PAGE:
Vapers Digest February 2nd

Friday’s News at a glance:

Why the e-cigarette industry needs STANDARDS, not regulation – Asian vapers continue to suffer, and US study spreads fresh misinformation – Are Low-Nicotine Cigarettes Less Likely To Cause Cancer? – Vaping After Brexit – Nicotine Reflections – Terry Walker – E-cigarettes can be lifesavers – New Zealand survey – Military health officials: No deaths from vaping – Building up steam on bid to legalise nicotine vaping – Regulating e-cigarettes a better option – Nicotine Science and Policy Daily Digest

Why the e-cig industry needs STANDARDS

Paul Barnes, Facts Do Matter

I noticed this piece in The Conversation yesterday (it also popped up on another, unrelated news site), and unlike the usual vaping related articles, it wasn’t penned by the illustrious Simon Chapman.

Of course, just because it wasn’t written by Chapman doesn’t mean it’s going to be a positive article. After all, The Conversation is his own playground.

I’ve written about regulations and standards before, and my views haven’t changed. The BSI PAS was in response to the TPD and thus had to operate within the confines of that Directive, which as we know is very limiting in what can, and can’t be done…

Asian vapers continue to suffer…

And US study spreads fresh misinformation
Fergus Mason, Vaping Post

Asian governments seem set on opposing harm reduction, with widespread raids on Malaysian vape shops and the arrest of two Israeli tourists in Thailand making the headlines. There has also been fresh media excitement over a study that claims to show vaping causes cancer, but the science behind it was immediately condemned by a major cancer charity.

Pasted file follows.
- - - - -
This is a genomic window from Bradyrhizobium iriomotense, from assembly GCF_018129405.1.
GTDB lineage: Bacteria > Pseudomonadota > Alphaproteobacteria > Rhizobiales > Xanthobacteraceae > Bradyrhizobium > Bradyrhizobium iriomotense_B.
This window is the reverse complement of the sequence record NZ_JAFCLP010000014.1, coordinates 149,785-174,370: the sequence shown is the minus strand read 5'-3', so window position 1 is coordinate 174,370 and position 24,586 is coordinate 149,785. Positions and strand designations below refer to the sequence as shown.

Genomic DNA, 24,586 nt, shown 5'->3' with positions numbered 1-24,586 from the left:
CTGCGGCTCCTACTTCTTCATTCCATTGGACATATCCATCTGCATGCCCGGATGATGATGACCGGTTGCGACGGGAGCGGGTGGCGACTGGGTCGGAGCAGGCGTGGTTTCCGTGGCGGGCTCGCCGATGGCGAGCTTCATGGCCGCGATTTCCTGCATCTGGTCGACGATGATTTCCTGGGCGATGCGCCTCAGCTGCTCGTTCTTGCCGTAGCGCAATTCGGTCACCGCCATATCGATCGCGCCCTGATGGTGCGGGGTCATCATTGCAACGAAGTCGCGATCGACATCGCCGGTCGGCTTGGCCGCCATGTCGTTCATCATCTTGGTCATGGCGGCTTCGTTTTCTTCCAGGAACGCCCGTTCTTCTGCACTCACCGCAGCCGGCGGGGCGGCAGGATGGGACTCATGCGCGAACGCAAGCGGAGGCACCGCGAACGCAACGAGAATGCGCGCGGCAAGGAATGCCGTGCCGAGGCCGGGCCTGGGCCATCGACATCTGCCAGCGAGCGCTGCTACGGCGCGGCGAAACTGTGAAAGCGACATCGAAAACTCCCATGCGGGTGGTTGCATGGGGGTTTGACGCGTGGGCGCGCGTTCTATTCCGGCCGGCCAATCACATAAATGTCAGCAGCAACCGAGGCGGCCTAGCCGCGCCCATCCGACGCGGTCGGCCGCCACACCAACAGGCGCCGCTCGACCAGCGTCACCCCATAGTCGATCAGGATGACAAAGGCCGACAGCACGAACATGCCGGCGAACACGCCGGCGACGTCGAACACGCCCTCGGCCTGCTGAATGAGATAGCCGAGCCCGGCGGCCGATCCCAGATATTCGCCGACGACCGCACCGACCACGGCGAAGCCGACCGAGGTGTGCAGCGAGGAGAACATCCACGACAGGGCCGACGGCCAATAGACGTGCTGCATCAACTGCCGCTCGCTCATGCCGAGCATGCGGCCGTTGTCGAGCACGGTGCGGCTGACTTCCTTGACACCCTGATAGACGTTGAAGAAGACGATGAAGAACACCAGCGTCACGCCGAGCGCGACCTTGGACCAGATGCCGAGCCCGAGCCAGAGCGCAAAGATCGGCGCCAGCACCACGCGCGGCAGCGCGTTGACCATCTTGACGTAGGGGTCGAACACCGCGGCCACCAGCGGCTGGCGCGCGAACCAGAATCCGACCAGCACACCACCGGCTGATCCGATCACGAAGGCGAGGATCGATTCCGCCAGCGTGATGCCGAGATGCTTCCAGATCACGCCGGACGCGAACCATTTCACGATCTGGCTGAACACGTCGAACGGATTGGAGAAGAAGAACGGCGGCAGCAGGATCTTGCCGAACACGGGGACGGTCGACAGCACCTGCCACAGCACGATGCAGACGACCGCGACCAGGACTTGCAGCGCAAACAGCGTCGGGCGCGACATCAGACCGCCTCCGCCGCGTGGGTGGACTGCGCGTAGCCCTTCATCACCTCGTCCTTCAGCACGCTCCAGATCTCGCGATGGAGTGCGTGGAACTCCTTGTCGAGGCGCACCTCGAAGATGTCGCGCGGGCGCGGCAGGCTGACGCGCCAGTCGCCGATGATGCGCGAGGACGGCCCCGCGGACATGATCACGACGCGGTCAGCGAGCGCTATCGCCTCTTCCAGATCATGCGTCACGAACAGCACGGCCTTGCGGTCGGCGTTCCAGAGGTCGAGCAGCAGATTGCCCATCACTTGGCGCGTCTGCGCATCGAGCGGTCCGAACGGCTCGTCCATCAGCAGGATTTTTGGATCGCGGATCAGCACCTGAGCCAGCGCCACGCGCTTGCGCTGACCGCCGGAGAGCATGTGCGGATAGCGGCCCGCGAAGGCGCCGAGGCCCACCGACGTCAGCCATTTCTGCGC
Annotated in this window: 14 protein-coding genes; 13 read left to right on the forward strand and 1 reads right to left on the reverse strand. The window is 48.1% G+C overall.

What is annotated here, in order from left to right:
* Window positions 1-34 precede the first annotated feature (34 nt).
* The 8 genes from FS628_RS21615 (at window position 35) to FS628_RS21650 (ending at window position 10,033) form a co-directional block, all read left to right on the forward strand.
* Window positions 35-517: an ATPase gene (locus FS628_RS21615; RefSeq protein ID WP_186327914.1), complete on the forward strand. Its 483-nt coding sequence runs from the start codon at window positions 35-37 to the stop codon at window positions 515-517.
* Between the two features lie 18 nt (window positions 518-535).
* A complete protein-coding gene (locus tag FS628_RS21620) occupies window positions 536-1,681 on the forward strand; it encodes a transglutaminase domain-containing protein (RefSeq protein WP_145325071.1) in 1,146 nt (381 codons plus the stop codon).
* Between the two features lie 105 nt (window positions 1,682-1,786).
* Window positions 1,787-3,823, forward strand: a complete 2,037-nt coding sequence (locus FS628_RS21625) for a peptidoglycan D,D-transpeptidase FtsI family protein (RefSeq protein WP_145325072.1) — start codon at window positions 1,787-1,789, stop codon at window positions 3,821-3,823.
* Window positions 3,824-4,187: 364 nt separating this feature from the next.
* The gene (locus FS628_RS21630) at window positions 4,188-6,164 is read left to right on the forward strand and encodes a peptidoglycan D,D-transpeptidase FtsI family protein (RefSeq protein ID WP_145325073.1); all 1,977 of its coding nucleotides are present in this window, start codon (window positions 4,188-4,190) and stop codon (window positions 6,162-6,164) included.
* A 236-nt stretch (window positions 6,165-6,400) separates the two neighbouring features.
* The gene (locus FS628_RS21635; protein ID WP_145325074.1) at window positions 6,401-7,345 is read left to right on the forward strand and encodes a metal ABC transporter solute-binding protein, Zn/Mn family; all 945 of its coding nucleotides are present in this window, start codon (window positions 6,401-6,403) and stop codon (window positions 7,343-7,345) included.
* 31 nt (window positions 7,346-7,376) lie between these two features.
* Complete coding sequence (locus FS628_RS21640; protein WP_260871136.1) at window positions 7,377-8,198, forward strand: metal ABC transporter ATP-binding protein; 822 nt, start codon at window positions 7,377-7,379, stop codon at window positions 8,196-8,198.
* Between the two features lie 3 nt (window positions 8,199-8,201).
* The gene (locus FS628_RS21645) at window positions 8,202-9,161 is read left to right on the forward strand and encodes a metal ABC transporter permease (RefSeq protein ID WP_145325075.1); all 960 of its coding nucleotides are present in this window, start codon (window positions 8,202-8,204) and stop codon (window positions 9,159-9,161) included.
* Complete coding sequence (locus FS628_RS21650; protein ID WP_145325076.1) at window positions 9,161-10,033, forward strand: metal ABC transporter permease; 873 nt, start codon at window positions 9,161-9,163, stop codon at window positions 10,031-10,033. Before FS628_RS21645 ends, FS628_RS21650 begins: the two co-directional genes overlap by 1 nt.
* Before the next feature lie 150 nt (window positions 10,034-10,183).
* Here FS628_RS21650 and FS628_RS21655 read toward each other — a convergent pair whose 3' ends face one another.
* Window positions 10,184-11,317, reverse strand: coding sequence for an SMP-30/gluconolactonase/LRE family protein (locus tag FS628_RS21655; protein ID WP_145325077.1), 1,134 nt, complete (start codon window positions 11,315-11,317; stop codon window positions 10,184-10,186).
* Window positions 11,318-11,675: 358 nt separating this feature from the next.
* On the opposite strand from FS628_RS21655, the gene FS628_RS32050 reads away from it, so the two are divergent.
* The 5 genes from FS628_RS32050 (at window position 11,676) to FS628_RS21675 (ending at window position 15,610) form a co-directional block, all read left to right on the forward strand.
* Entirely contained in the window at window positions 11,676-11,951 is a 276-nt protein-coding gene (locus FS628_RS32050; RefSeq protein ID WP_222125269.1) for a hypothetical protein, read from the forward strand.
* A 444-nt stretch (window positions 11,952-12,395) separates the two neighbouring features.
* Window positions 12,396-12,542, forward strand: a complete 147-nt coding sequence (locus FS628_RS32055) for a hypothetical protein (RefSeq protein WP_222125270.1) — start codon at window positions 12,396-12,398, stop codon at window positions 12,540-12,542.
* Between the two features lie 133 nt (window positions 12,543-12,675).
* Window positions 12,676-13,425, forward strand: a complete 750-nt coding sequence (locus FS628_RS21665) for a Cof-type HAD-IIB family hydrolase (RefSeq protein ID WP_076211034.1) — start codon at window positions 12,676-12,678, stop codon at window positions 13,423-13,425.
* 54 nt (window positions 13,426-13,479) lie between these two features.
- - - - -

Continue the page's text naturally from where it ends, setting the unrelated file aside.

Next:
Are Low-Nicotine Cigarettes 

Less Likely To Cause Cancer? – Carl V. Phillips

In a bit of dark humor from the world of research, a recent study out of University of North Carolina reported that half of American smokers believe very low nicotine cigarettes are less likely to cause cancer than regular cigarettes. The survey, conducted in 2015 and 2016, also found that a quarter of smokers said they would be less likely to quit smoking if such cigarettes were available. Forcing cigarette manufacturers to remove the nicotine from cigarettes is a favorite dream of one faction of tobacco controllers, and has become the leading declared intention of FDA in their tobacco policy. It is supposed to make people smokers want to quit.

FDA Remains Firmly Committed to Nicotine Reduction in Cigarettes

Vaping After Brexit

Mawsley, Planet of the Vapes

2016 seems so long ago; vapers were fighting the imposition of the Tobacco Products Directive (TPD), David Cameron agreed to a vote about leaving the European Union and the two blended in the minds of many. Now the vote has decided which direction the home nations are heading in, the UK Vaping Industry Association is hopeful that the future is looking good for ecigs.

Building up steam on bid to legalise vaping

Anthony Bunn

A BID to legalise nicotine in e-cigarettes has won over a Wodonga dad who thought he would die from smoking before switching to vaping seven months ago.

Andrew Parkin signed a petition in Albury on Thursday urging politicians to legalise nicotine vaping in Australia.

“I tried hypnosis, I tried the acupuncture, I tried the cold turkey and the vaping was what got me off the smokes,” Mr Parkin said.

E-cigarettes can be lifesavers

Jacob Sullum

Recently the National Academies of Sciences, Engineering and Medicine weighed in on the question of whether e-cigarettes are a public health menace or a public health boon. The answer is yes, according to a NASEM report published on Jan. 23.

The report, which was sponsored by the Food and Drug Administration, concludes that “e-cigarettes cannot be simply categorized as either beneficial or harmful to health.” While that is true in principle, the report gives too much weight to scenarios in which these products could be harmful, even while confirming that they dramatically reduce exposure to toxins and carcinogens for smokers who switch to them.

New Zealand survey..

Finds stopping smoking main reason to start vaping

A survey of New Zealand vapers has found most people started smoking e-cigarettes to quit smoking – and for the majority, it worked.